Weed go well together: Gino Kenny TD proposes cannabis decriminalisation 

Parliamentary discussions have begun in the Oireachtas after People Before Profit TD Gino Kenny brought forward a proposal set to decriminalise cannabis by amending the Misuse of Drugs Act. 

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The Oireachtas held the first stage of the debate on Thursday 24 November where Gino Kenny TD spoke about his proposal on the need to amend the law that criminalises cannabis possession for adults. 

If passed, the bill — Misuse of Drugs (Cannabis Regulation) Bill 2022 — would mean that adults would be allowed to carry up to 7 grams of cannabis or 2.5 grams of cannabis resin, in public, without facing criminal charges for possession. 

Kenny mentioned how Ireland has changed its perception of drugs over the last ten years — when the bill was initially brought into Parliament — and how it’s a “waste of time” criminalising somebody for carrying small quantities of the plant. 

“I believe the existing legislation is out of date and out of time. We need a different narrative around drug reform. Criminalising people for possession of small quantities of any drug, and particularly cannabis, is a complete waste of time,” said Kenny. 

“Ironically, all drugs in schedule A are controlled drugs. That means that the only people who are allowed to have them is the State. Instead, we have the opposite. The cannabis market is controlled by organised crime. Why allow that to happen? Why keep allowing that to happen? We need to take back control and stop criminalising people,” he added.  

He spoke on how the government talks about “harm reduction” and “health-led” approaches to cannabis, yet they still have made no effort to decriminalise it, but instead punished people with criminal convictions. 

Also, he mentioned how the law “deters” people from “possessing, selling or cultivating” cannabis, and instead, it has created more attention in the direction of the black market, a system far more dangerous than if it were to be controlled by the Government. 

“The legislation we have now is meant to deter people from possessing, selling or cultivating cannabis but it has done the opposite. It has driven it underground and has made it largely controlled by the black market. A better system is one that is controlled by the State. It is a system that is best for everybody whether one uses cannabis or not,” said Kenny.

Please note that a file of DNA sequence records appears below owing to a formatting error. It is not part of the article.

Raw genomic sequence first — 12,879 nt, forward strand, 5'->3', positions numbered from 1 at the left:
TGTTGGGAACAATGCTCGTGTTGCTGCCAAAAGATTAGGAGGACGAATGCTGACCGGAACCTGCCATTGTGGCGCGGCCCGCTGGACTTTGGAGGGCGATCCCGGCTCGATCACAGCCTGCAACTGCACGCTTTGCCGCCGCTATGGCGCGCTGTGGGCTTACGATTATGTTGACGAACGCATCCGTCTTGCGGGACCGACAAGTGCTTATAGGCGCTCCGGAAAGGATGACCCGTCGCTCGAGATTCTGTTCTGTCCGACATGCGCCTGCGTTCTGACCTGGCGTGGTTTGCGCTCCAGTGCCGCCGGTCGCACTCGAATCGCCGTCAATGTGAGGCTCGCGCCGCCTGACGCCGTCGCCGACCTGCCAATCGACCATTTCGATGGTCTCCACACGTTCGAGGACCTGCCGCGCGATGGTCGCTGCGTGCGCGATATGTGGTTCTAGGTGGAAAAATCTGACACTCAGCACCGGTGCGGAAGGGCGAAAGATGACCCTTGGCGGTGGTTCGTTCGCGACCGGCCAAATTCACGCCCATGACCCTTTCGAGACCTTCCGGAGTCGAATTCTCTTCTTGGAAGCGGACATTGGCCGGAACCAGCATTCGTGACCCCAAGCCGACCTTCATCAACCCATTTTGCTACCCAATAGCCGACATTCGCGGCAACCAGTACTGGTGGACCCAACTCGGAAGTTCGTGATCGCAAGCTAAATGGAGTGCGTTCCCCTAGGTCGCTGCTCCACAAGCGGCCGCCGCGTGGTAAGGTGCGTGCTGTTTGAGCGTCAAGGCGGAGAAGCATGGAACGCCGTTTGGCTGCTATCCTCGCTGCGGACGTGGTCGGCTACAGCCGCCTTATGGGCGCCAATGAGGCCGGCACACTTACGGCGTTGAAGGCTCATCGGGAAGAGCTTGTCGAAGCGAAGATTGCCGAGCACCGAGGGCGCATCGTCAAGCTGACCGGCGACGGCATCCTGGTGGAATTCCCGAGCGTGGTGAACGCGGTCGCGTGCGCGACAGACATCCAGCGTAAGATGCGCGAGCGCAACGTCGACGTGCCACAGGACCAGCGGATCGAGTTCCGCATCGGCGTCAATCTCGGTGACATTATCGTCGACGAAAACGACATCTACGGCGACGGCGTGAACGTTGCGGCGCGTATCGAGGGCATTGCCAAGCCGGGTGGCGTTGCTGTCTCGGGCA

There has been some confusion in the debate where people believe that cannabis will become legalised and available to purchase in Ireland. The bill only intends to stop the criminalisation and marginalisation of people who use cannabis for recreational use. It doesn’t permit the legal distribution, growing, or purchasing of cannabis. 

Although, if the bill were to be passed through and made official through the law, it could be a significant step in the legalisation of cannabis in Ireland. 

Other European countries such as Malta and Germany are now decriminalising and legalising cannabis for the recreational use of adults, sparking more debate than ever before on the medicinal and positive uses of cannabis, “Different parts of the world are looking at different models which do not criminalise people and which take a harm-reduction approach,” said Kenny. 

In 2021, Malta became the first EU member country to legalise the cultivation of cannabis for personal use so that the country can make revenue, but also, to make sure that cannabis products are safe to take — rather than having no solution to the illegal selling of synthetic or ‘laced’ cannabis.

Cannabis is a very popular drug in Ireland and in Europe, with over a quarter of European inhabitants having used it at least once in their life, according to Statista. In a 2021 report by Statista, it was recorded that 46% of cannabis users used the drug daily, 21% used it twice to six times a week, 10% used it once a week or less, and 23% have not used it in the past month.

The National Drugs and Alcohol Survey (NDAS) 2019-2020 conducted by the Health Research Board found that; over 800,000 (20.7%) Irish people have used cannabis at least once in their life, over 200,000 (5.9%) people who have used cannabis within the last year, and over 100,000 (2.9%) people who have used cannabis in the last month. 

Today, Ireland lies among the top ten countries in Europe in terms of the prevalence of cannabis use among adults, with approximately 7.1% (over 360,000) of the population who have used cannabis in the last year. 

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